These "new Norwegians" have provided a much-needed and generally appreciated labor force, filling jobs that wealthy Norwegians would rather not do. Immigrants are critical in the booming construction industry. Cab companies, restaurants, and hotels are increasingly dependent on these workers. And entrepreneurial immigrants have opened successful shops and popular ethnic restaurants, literally adding spice to the otherwise pretty drab local cuisine.
Modern Norway is a fast-changing scene — both ethnically and architecturally. Oslo's striking Opera House, built of Carrara marble, seems to rise like an iceberg from the sea. This is the only opera house in the world that doubles as a public plaza, with a roof designed to be walked on.
Built on a once-gritty industrial zone, traffic was re-directed underground, and today the city enjoys a popular new cultural venue. It's a huge hit. Its roof doubles as a grandstand for outdoor concerts. And its striking interior comes with all the elegance you'd expect. Concert-goers gather in its soaring lobby. The acoustics in this state-of-the-art theater are considered some of the best anywhere — and Oslo's Jazz Festival takes full advantage.
In this distant corner of Europe, many visitors find more high culture than they expect. Norway's National Gallery showcases the powerful beauty of this country's landscape and people as portrayed by its great painters. A thoughtful visit here gives those heading into the mountains and fjord country a chance to pack along a little better understanding of Norway's cultural soul.
Landscapes have always played an important role in Norwegian art. This genre peaked in the late 19th century, during the Romantic period, which stressed the power and beauty of nature.
Stalheim, by Johan Christian Dahl, epitomizes the Norwegian closeness to nature. Romantics reveled in the power of the great outdoors. The rainbow says it all: This is God's work. Nature is big. God is great. Man is small. The birch tree — standing boldly front and center — is a standard symbol for the politically downtrodden Norwegian people: battered yet still standing.
In the mid-19th century, Norwegians were awakening to their national identity. The Bridal Voyage shows the ultimate Norwegian scene: a wedding party with everyone decked out in their traditional dress, heading for the stave church, engulfed in the majesty of the fjords.
Here, and throughout Europe, nationalism and Romanticism went hand-in-hand. These were hardworking, independent folk. People were poor...but they owned their own land. Paintings like these were patriotic tools.
This painting — Low Church Devotion by Tidemand, from 1848 — shows a dissenting Lutheran church group (of which there were many in the 19th century). Rather than accept the Norwegian king's "High Church," they worshipped independently, in a humble home. The light of God powers through the chimney, illuminating salt-of-the-earth people with strong faiths. Later, many of these same people emigrated to America for greater religious freedom.
Edvard Munch is Norway's most famous and influential painter. In this 1895 self-portrait, we see a complex and troubled artist.
Munch helped pioneer a new style — Expressionism — using lurid colors and bold lines to "express" inner turmoil and the angst of the modern world.
The Scream is Munch's most iconic work. The figure seems isolated from the people on the bridge — locked up in himself, unable to stifle his scream. Munch wrote, "This painting is the work of a madman." This Expressionist masterpiece is a breakthrough painting showing angst personified.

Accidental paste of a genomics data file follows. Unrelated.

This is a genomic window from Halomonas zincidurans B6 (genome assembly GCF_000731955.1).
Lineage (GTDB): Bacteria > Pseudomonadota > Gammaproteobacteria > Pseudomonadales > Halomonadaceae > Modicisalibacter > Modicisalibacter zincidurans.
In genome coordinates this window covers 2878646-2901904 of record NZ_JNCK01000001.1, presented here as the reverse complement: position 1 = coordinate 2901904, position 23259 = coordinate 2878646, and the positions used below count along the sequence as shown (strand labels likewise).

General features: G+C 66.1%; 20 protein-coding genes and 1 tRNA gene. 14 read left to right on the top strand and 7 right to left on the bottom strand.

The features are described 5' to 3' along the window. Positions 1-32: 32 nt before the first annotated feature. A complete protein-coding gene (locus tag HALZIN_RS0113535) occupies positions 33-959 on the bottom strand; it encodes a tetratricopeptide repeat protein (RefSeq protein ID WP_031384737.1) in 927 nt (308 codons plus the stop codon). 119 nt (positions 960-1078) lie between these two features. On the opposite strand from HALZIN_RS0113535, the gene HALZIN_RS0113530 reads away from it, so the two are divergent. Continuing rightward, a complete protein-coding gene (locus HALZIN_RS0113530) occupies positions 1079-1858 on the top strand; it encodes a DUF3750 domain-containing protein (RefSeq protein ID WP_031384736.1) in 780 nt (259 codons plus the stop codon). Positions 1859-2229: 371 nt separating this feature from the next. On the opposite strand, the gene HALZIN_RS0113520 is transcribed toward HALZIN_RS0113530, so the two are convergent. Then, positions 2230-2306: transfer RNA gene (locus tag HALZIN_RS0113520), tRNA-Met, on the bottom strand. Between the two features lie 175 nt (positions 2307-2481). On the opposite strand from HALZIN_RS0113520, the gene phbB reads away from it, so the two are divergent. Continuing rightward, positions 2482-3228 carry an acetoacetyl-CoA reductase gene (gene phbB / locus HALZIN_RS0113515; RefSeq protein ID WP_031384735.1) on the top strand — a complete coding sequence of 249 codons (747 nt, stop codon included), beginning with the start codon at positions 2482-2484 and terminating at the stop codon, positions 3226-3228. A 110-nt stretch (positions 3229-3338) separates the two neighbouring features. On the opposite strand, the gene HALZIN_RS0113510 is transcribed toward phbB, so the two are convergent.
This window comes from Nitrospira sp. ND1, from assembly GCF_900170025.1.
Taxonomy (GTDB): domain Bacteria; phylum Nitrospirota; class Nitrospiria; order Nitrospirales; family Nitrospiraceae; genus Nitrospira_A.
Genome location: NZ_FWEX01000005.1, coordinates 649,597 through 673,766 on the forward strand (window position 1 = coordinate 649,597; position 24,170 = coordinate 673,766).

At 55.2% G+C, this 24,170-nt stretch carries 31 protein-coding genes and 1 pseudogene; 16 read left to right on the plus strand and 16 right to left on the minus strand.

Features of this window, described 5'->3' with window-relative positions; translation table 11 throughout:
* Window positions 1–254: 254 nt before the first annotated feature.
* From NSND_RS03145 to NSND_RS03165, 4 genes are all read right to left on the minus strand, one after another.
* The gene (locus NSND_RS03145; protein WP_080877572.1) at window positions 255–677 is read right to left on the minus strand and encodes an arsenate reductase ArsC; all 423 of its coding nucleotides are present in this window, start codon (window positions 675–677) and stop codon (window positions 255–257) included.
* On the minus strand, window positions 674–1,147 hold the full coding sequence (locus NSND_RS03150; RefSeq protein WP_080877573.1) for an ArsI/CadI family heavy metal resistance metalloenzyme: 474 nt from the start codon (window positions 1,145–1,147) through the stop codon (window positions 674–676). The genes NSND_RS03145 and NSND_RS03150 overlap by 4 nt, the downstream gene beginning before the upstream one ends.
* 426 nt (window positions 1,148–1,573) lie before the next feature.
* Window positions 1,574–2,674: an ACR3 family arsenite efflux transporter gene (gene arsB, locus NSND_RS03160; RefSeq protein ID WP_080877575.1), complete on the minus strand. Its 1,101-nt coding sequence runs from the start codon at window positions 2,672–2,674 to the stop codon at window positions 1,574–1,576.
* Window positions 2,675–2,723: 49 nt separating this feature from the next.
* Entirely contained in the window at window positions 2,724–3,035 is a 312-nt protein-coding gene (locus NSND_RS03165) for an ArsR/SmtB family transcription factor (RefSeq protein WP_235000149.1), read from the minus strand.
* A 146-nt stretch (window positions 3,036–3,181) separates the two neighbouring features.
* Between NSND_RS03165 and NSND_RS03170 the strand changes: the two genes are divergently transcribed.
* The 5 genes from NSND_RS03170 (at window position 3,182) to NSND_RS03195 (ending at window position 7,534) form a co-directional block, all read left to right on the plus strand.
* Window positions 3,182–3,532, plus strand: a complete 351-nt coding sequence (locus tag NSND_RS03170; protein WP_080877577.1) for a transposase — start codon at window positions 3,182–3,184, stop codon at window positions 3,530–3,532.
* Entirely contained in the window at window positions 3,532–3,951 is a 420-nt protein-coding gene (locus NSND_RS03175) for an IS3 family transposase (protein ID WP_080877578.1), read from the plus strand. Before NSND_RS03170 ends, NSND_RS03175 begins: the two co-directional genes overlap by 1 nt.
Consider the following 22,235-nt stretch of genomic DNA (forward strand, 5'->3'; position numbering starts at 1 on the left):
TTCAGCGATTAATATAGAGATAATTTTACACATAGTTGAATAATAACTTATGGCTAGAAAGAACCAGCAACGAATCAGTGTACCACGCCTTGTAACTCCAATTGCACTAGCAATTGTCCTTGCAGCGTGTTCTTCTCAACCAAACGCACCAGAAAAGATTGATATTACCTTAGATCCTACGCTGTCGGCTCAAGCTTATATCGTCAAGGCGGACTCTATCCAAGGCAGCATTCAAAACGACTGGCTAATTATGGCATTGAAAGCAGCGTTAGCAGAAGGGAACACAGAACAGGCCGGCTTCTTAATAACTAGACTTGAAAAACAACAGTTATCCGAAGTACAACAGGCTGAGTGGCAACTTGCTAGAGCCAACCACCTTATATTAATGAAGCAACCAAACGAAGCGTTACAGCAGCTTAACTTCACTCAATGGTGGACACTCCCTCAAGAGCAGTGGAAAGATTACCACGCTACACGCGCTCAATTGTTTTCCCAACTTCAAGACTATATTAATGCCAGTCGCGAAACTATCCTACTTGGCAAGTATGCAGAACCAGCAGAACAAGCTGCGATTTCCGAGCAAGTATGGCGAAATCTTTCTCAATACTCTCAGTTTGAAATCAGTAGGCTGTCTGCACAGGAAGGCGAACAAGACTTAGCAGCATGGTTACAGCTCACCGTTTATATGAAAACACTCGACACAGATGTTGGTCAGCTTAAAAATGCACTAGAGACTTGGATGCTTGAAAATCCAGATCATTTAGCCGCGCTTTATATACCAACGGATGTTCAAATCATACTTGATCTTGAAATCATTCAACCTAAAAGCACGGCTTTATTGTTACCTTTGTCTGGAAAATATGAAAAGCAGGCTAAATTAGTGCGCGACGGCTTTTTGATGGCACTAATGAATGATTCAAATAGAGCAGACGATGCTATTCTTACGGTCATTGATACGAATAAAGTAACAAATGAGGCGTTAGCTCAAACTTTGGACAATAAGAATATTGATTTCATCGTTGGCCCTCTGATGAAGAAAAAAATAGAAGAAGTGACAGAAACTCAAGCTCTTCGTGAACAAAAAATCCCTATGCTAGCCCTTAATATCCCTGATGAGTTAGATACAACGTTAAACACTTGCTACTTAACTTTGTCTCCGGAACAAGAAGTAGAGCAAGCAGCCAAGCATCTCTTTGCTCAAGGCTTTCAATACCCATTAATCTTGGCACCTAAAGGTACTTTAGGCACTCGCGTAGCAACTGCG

Munch suffered from depression. His father had a mental breakdown. His mother and his sister died of TB. When he eventually overcame his depression, he became a happier man. But he never again painted with such power.
But today, especially when the sun shines in Oslo, it's really not that bad. Wherever I travel, I like to think of public transportation routes as potential tour routes. Oslo's main tram line circles around the city. You can hop on and off, knowing another is always on its way. Trams come by about every 10 minutes, efficiently and economically lacing together many of the city's most important sights.
Oslo's vast Frogner Park is a perfect place to share a moment with Norwegians families at play. Strolling here, you feel a positive spirit — both rugged and pragmatic, celebrating life. The park showcases a lifetime of work by Oslo’s greatest sculptor, Gustav Vigeland.
In 1921, Vigeland made a deal with the city: In return for a great studio and financial support, he agreed to dedicate his creative life to beautifying Oslo with all these statues, which became this much-loved sculpture garden.
From 1924 to 1943, he created a world of bronze and granite statues comprising 600 figures, each nude and unique. Vigeland's sturdy humans capture universal themes of the cycle of life.
Today Vigeland's park is beloved by the people of Oslo. It's both a place to relax...and a place to be inspired. Six giants hold a fountain, symbolically toiling with the burden of life, as water — the source of life — cascades steadily over them.
In clumps of bronze trees, Vigeland takes us through the seasons of life. The centerpiece of the park — a teeming monolith of life surrounded by granite groups — continues Vigeland's cycle-of-life motif. Vigeland explores a lifetime of human relationships in earthbound groups. The figures seem irresistible, as visitors playfully engage with the art. Then, at the center, a tangle of figures carved out of a single block of stone rockets skyward.
Built of bodies, it seems to pick up speed as it spirals skyward. Vigeland left the meaning of his monolith itself open. Like life itself, it’s a wonderful puzzle.
I hope you've enjoyed our visit to Oslo. Like these Vigeland statues, Oslo itself can inspire us to celebrate life in all its complexity, and to embrace it. Thanks for joining us. I'm Rick Steves. Until next time...keep on travelin'.
People who in a thousand years have evolved from fearsome marauding Vikings to people like me [laugh].
And are generally comfortable, satisfied, pleased with how their leaders spend their money.
The point of this expedition was to show that early South Americans could have pollinated [laugh].